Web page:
Mardi Gras Traditions What Mardi Gras Means to Us
W ith Valentine’s Day right around the corner, many are thinking of their loved ones, but during this time of year, we’re always excited for Mardi Gras! Mardi Gras is an important holiday in the Kahn household as it’s deeply rooted in our family traditions. The occasion is so much fun because of how happy everyone is. Whether it’s the food, the parades, the music, or the costumes, there is something for everyone to look forward to. Being a Houston area law firm, you may wonder why it’s so entrenched in our traditions. Well, before we answer that, let’s go back to the 1600s and look at how Mardi Gras began. It’s a common belief that Mardi Gras, or Fat Tuesday as it has long been known in France, came to fruition in America when French- Canadian explorer Pierre Le Moyne d’Iberville settled 60 miles outside of what would become New Orleans in 1699. At the time, it was Fat Tuesday in France, so to celebrate, Iberville named the area Point du Mardi Gras and held a small party. Mardi Gras wasn’t celebrated in New Orleans until 1718 when the town was first established. In the early 1740s, the Louisiana governor established lavish grand balls that became
the model for the Mardi Gras balls celebrated today. In 1875, the governor signed the “Mardi Gras Act”making Fat Tuesday a legal holiday that continues today. The exact date of Fat Tuesday and Mardi Gras season changes from year to year, but it always begins on Jan. 6, the date of the Feast of the Epiphany, and ends on Fat Tuesday, which is the day before Ash Wednesday and the first day of Lent. The traditional colors of Mardi Gras are purple, gold, and green. Purple stands for justice, gold for power, and green for faith. Since John grew up in New Orleans, the parades were a staple of his childhood. His family was highly involved with the Knights of Babylon organization. So, every Mardi Gras during the parades, John acted as one of the pages, and his grandfather was even “King of Babylon” one year. After the parades ended each year, everyone in the Knights of Babylon gathered for an elaborate party. Jennifer grew up in Baton Rouge, and her family ventured to New Orleans every year to see the parades. Her fondest memory is sitting on a ladder chair on the side of the street, watching the bands and parade floats passing by her yelling the traditional phrase “throw me something Mister!”Who knows, we could have been at the very same parades growing up!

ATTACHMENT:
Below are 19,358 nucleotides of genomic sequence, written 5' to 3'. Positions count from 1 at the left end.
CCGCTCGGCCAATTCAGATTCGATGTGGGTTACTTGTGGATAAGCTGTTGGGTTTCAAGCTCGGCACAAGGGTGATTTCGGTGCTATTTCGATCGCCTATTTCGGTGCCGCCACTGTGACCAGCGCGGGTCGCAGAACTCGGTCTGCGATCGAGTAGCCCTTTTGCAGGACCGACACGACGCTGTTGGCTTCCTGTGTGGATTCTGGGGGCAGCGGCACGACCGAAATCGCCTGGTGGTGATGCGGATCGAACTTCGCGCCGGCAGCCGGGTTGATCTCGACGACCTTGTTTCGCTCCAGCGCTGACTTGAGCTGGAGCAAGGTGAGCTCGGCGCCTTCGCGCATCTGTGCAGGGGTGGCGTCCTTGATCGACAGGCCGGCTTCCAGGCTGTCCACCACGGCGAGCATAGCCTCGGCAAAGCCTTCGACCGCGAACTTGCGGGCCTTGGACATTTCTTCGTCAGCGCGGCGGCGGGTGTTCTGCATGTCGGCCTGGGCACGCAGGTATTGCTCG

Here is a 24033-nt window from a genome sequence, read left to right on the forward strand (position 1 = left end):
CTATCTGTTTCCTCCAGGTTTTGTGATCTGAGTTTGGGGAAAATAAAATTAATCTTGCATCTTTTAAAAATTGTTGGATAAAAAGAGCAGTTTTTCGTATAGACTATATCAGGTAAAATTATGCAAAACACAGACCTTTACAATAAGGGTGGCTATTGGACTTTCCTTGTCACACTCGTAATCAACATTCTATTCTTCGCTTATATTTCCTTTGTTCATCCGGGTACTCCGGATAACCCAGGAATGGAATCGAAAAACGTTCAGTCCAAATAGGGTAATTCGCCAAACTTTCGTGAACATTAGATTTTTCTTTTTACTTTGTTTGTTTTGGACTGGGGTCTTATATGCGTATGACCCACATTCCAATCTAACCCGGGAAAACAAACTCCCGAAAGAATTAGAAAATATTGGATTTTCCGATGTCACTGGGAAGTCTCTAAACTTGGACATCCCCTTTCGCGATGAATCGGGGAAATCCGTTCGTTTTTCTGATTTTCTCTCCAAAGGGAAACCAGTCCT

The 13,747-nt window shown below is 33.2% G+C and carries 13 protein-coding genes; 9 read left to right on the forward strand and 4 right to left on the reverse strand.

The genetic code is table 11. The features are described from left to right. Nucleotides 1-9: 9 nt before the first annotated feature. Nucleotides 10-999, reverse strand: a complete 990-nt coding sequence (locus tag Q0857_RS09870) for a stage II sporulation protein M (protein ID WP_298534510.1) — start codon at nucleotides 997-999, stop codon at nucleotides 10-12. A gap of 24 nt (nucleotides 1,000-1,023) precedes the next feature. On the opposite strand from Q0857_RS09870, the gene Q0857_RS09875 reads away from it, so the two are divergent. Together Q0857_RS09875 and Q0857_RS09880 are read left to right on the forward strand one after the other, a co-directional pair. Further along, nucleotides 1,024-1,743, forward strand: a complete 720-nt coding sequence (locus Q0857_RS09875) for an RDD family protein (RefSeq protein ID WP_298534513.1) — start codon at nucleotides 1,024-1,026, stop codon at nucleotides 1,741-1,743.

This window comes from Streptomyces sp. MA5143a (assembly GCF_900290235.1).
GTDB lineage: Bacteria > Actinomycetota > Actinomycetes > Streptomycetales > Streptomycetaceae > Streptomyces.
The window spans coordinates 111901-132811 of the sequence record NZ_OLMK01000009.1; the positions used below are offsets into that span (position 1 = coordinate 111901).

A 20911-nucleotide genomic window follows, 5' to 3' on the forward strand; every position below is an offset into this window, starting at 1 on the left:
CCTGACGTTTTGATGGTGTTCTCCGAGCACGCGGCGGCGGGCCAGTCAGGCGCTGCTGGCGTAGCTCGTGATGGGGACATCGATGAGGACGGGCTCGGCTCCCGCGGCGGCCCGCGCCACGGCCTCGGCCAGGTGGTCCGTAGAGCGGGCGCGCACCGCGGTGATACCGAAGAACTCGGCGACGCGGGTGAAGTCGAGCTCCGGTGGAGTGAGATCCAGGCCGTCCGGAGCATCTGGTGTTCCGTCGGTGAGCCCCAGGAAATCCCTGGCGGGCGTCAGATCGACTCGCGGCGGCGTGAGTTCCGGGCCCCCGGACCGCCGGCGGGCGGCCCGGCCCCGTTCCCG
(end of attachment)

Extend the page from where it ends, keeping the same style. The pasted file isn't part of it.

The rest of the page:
To keep the traditions alive with our kids, we try to make Mardi Gras fun for them every year. We dress in fun Mardi Gras-themed shirts and hats as we watch the parades in New Orleans or Galveston. As the colorful floats pass us, our children have a great time trying to catch as many beads, doubloons, cups, and footballs as they can. In 2009, our oldest son was in the New Orleans paper, the Times Picayune, for saluting a military band as they passed us during the parade! Several years ago, we even organized a little Mardi Gras parade in the neighborhood for the kids! They all decorated their tricycles, wagons, and strollers with Mardi Gras streamers, beads, and other festive items. As we walked through the neighborhood for the parade to second line music and zydeco, the kids threw Mardi Gras beads out to the parents, and we ended the day with John’s famous homemade jambalaya. Does your family have any fun plans for Mardi Gras? If so, let us know the next time you’re in the office!
“Since John grew up in New Orleans, the parades were a staple of his childhood. His family was highly involved with the Knights of Babylon organization.”
-John & Jennifer Kahn
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